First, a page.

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There is a sense in which the "love" that Arnold Friend offers Connie is equatable with death, as clearly Arnold and his other friend in the car outside are characters who mean to do incredible harm to Connie if not kill her completely. However, part of the sinister nature of Arnold's character is the way in which he is able to hypnotically convince Connie that the future that awaits her will help her to experience "love" whereas the reader is able to see how it will only bring death to her. Notice the following quote:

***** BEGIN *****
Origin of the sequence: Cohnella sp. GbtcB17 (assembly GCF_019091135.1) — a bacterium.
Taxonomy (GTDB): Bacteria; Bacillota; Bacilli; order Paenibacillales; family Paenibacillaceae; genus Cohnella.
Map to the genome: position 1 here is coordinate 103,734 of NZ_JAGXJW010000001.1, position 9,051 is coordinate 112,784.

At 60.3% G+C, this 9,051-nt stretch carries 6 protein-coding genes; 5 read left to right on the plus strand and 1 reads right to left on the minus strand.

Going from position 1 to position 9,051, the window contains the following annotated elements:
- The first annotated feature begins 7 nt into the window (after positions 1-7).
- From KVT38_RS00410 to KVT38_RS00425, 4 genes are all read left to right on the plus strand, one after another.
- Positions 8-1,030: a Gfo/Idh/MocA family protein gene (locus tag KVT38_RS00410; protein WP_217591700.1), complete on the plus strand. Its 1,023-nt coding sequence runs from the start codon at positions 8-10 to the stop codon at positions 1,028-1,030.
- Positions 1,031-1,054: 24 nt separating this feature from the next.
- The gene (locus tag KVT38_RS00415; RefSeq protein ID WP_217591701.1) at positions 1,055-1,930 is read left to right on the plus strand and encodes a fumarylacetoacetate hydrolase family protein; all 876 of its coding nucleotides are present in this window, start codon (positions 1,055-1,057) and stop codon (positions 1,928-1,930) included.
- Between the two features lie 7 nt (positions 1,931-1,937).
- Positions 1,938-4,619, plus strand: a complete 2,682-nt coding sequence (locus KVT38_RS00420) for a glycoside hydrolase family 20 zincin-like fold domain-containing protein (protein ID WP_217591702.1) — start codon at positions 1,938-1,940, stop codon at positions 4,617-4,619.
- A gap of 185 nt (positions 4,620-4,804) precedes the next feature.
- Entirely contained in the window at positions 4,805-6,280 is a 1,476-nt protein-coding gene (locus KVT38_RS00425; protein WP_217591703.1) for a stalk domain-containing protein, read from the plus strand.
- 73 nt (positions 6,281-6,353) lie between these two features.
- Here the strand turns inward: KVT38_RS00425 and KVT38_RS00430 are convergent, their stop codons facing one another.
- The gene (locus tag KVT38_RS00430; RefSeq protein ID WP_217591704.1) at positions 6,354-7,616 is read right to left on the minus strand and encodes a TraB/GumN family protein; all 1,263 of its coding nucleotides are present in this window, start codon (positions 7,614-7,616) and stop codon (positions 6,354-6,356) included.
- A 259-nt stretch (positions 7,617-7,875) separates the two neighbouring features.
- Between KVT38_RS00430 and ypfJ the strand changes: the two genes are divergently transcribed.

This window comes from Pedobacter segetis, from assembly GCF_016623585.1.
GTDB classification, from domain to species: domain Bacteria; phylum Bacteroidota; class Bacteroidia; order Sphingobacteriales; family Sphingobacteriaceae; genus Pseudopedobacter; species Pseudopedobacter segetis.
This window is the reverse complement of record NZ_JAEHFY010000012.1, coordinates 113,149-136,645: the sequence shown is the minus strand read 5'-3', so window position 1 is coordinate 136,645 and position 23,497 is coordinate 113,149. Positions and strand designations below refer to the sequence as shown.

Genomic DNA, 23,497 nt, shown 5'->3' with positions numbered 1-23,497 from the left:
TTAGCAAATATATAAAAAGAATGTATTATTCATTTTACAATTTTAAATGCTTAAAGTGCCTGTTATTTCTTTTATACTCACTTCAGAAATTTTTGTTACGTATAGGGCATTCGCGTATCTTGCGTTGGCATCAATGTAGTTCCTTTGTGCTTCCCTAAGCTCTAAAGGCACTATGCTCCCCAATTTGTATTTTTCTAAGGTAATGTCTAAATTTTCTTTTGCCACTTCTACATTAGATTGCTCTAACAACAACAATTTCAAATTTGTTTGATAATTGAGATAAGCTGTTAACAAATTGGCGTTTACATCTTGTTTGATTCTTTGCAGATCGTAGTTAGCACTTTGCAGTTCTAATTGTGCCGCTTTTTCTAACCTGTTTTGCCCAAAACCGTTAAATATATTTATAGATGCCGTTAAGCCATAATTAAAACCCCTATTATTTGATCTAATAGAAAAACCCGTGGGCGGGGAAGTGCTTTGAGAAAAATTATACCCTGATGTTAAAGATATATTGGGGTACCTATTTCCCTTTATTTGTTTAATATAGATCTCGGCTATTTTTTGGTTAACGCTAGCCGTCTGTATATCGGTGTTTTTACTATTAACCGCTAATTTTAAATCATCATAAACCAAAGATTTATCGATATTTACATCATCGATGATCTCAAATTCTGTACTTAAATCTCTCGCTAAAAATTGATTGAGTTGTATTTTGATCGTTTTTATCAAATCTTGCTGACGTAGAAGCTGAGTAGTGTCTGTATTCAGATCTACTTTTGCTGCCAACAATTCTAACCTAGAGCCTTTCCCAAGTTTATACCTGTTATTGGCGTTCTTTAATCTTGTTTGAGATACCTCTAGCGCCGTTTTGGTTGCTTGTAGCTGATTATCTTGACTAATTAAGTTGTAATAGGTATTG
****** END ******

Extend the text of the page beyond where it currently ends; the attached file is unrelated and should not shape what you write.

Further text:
I'll have my arms tight around you so you won't need to try to get away and I'll show you what love is like, what it does.
What appears to be at face value words that offer the promise of love, if we examine them in detail, are actually strangely sinister and disturbing. The embrace that Arnold promises will be so tight that Connie won't "need to try to get away," and so is more restrictive and entrapping than anything else. The "love" that Arnold promises Connie is therefore shown to be similar to the death that awaits her if she gives in to Arnold and goes with him. And yet, as the story makes clear, in Arnold's hands, she doesn't really have a choice except to follow him.
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